Dear Ms. Huffington:

The other day I was trying to locate something among newspaper clips of my work and I found an article that begins like this:

“In a land where perpetually blue skies and impeccable beaches serve as the backdrop for the highest mountain peak in the Carribean, Bill and Xiomara McDonnell found something even more beautiful – the art of giving.”

That was the lead that landed me my first front-page story as a journalist. It was July 14, 1989 and I was 28 years old. I had the honor of chronicling the experience of a couple who had discovered bliss by distributing over 200 baseball gloves to children in the Dominican Republic (they had been using their bare hands or sometimes milk cartons to catch a baseball).

Sentimental, perhaps, but this find from my past is what came to mind when I saw your most recent venture — The Huffington Post’s first-ever women’s conference, “The Third Metric: Redefining Success Beyond Money & Power.” Of course I love the idea. Much of my media career was focused on advocating for girls and women. I like how we’re evolving as a gender and that conferences like this exist.

But this one, I’m sorry to say, is tainted for me. And I won’t for a minute pretend I’m objective on this topic. I love journalism. I am crazy about journalism, warts and all. But when I read that you are leading a discussion about the ‘third leg’ of a stool with the first two legs being ‘money’ and ‘power’ my mind instantly reverts to how you amassed so much of yours – by not paying people for content they provide and hence disempowering not just them but all the other real, seasoned journalists who honed a craft that you’ve been instrumental in devaluing.

Do you know the ripple effects of this model? Do you know the major media outlets that now earnestly expect people to write for the sheer joy of being published or – as one of the best reporters I know was recently told – for the privilege of a byline? Are you kidding me? We’re not actors, financial planners, or entrepreneurs looking for “exposure” on your site to help our money-making venture thrive. We’re providing a real service we’ve been trained in and we’re good at it.

And here’s the rub. When I’m not wearing my writing hat, I’m coaching and very often I’m coaching aspiring writers. I love that I can help guide them in creating a portfolio because there are so many ways to get their writing out there. This is where the glory and possibility of the Internet come in handy. This is where it feels like their options are endless. There are plenty of places for them to target for their specific interests/niches.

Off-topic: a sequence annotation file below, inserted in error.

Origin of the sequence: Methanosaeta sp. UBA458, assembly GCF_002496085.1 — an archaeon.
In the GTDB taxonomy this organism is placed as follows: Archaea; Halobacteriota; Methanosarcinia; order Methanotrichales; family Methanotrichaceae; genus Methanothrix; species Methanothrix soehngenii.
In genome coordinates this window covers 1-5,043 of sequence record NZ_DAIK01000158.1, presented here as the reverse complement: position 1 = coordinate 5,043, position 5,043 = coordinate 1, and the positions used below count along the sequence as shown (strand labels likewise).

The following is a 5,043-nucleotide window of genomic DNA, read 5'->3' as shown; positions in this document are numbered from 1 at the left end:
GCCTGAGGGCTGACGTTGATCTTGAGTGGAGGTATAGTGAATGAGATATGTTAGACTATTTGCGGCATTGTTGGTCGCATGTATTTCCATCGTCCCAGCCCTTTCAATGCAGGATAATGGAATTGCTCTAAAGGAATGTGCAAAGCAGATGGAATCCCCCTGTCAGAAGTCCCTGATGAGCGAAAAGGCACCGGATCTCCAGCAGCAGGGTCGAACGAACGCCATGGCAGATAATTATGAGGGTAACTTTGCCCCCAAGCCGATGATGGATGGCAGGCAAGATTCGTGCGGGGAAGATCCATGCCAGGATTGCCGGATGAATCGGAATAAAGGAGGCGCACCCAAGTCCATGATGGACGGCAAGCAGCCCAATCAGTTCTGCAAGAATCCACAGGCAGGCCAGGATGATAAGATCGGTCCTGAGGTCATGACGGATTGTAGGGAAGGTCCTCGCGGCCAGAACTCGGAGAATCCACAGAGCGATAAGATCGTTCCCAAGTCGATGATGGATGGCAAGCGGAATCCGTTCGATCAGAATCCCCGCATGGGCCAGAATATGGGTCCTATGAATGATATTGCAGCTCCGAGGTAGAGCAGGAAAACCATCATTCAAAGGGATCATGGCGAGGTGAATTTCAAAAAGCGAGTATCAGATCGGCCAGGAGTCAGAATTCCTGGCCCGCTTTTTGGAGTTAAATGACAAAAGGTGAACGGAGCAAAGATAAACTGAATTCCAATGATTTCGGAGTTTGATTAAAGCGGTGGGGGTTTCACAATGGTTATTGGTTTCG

But what happens after they finetune the portfolio? The writing samples are supposed to lead to something. What am I pointing them to? Do paid writing jobs exist for them?

Your HuffPo business model is brilliant. Unquestionably. That’s why others have been jumping on it. But, in light of what you’re supposed to stand for, is it ethical?

“Right now, the two metrics of success that drive the American workplace are money and power, but by themselves, they make a two-legged stool — fine for balancing on for a short time, but after a while, you’re headed for a fall,” you write. “And guided by this limited definition of success, more and more ‘successful’ people are falling. So what we need is a more humane and sustainable definition of success that includes well-being, wisdom, wonder, empathy, and the ability to give back. But how do we recalibrate our current benchmarks of success?”

I wholeheartedly agree. As is obvious from the 1989 article I wrote above, I’ve been thinking this way for a long time. Empathy. Giving back. It seeps into everything I do. I have no coaching clients who only strive for money and power because otherwise they wouldn’t be my clients. It wouldn’t be a fit.

It’s vital that I add something here. I am not writing this from the standpoint of a victim. I have a good life. I work hard. My creativity is unleashed daily. I live on my terms. I believe we create our lives. That means I have brought myself to this point for a reason. I’m 51 years old and I have evolved with the times and enjoy technology. Feeling the squeeze of my beloved profession’s slow demise disappoints me so, but it also challenges me to my core. I got this far because of a fire in my belly that even people who have loved me for a long time don’t quite get and that flame isn’t going out any time soon.

But that doesn’t make your well-intended conference any less tainted in my eyes.

What we need in the world is more appreciation for each other’s gifts – be they parenting, quilt making, house keeping, gardening, running a Fortune 500 company, fixing a leaky faucet or making a persuasive argument via essay. That is empowering. That facilitates cash flow. That stimulates an economy. That creates harmony and joy and enlivens people.

The third leg is appreciation, Ms. Huffington.

Thanks for listening.

Nancy Colasurdo